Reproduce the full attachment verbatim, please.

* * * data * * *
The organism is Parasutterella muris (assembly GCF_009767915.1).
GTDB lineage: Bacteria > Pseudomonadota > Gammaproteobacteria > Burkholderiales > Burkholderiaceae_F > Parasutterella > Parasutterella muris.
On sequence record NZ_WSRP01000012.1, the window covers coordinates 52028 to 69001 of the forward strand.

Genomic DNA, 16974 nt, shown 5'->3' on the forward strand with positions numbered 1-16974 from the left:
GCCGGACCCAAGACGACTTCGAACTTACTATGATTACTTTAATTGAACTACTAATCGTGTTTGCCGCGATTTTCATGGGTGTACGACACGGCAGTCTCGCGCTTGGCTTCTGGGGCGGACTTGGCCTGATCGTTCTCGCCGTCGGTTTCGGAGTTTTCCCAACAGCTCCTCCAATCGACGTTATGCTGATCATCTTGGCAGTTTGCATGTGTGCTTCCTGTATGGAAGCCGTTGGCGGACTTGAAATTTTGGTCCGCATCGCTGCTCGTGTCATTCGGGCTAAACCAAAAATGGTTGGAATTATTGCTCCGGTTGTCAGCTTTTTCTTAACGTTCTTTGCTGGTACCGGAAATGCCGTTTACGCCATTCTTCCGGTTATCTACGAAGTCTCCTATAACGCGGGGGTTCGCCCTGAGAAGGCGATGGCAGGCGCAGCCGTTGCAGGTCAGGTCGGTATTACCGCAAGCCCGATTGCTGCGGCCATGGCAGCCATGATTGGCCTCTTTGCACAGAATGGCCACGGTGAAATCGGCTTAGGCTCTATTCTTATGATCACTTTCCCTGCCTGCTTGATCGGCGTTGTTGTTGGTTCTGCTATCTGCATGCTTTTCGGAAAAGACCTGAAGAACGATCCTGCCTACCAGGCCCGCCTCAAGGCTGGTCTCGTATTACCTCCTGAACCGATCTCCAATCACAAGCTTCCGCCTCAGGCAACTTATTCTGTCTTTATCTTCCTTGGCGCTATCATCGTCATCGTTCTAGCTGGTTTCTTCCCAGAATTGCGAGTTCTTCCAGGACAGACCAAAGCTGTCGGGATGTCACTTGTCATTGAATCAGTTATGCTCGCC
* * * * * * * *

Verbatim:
The organism is Parasutterella muris (assembly GCF_009767915.1).
GTDB lineage: Bacteria > Pseudomonadota > Gammaproteobacteria > Burkholderiales > Burkholderiaceae_F > Parasutterella > Parasutterella muris.
On sequence record NZ_WSRP01000012.1, the window covers coordinates 52028 to 69001 of the forward strand.

Genomic DNA, 16974 nt, shown 5'->3' on the forward strand with positions numbered 1-16974 from the left:
GCCGGACCCAAGACGACTTCGAACTTACTATGATTACTTTAATTGAACTACTAATCGTGTTTGCCGCGATTTTCATGGGTGTACGACACGGCAGTCTCGCGCTTGGCTTCTGGGGCGGACTTGGCCTGATCGTTCTCGCCGTCGGTTTCGGAGTTTTCCCAACAGCTCCTCCAATCGACGTTATGCTGATCATCTTGGCAGTTTGCATGTGTGCTTCCTGTATGGAAGCCGTTGGCGGACTTGAAATTTTGGTCCGCATCGCTGCTCGTGTCATTCGGGCTAAACCAAAAATGGTTGGAATTATTGCTCCGGTTGTCAGCTTTTTCTTAACGTTCTTTGCTGGTACCGGAAATGCCGTTTACGCCATTCTTCCGGTTATCTACGAAGTCTCCTATAACGCGGGGGTTCGCCCTGAGAAGGCGATGGCAGGCGCAGCCGTTGCAGGTCAGGTCGGTATTACCGCAAGCCCGATTGCTGCGGCCATGGCAGCCATGATTGGCCTCTTTGCACAGAATGGCCACGGTGAAATCGGCTTAGGCTCTATTCTTATGATCACTTTCCCTGCCTGCTTGATCGGCGTTGTTGTTGGTTCTGCTATCTGCATGCTTTTCGGAAAAGACCTGAAGAACGATCCTGCCTACCAGGCCCGCCTCAAGGCTGGTCTCGTATTACCTCCTGAACCGATCTCCAATCACAAGCTTCCGCCTCAGGCAACTTATTCTGTCTTTATCTTCCTTGGCGCTATCATCGTCATCGTTCTAGCTGGTTTCTTCCCAGAATTGCGAGTTCTTCCAGGACAGACCAAAGCTGTCGGGATGTCACTTGTCATTGAATCAGTTATGCTCGCC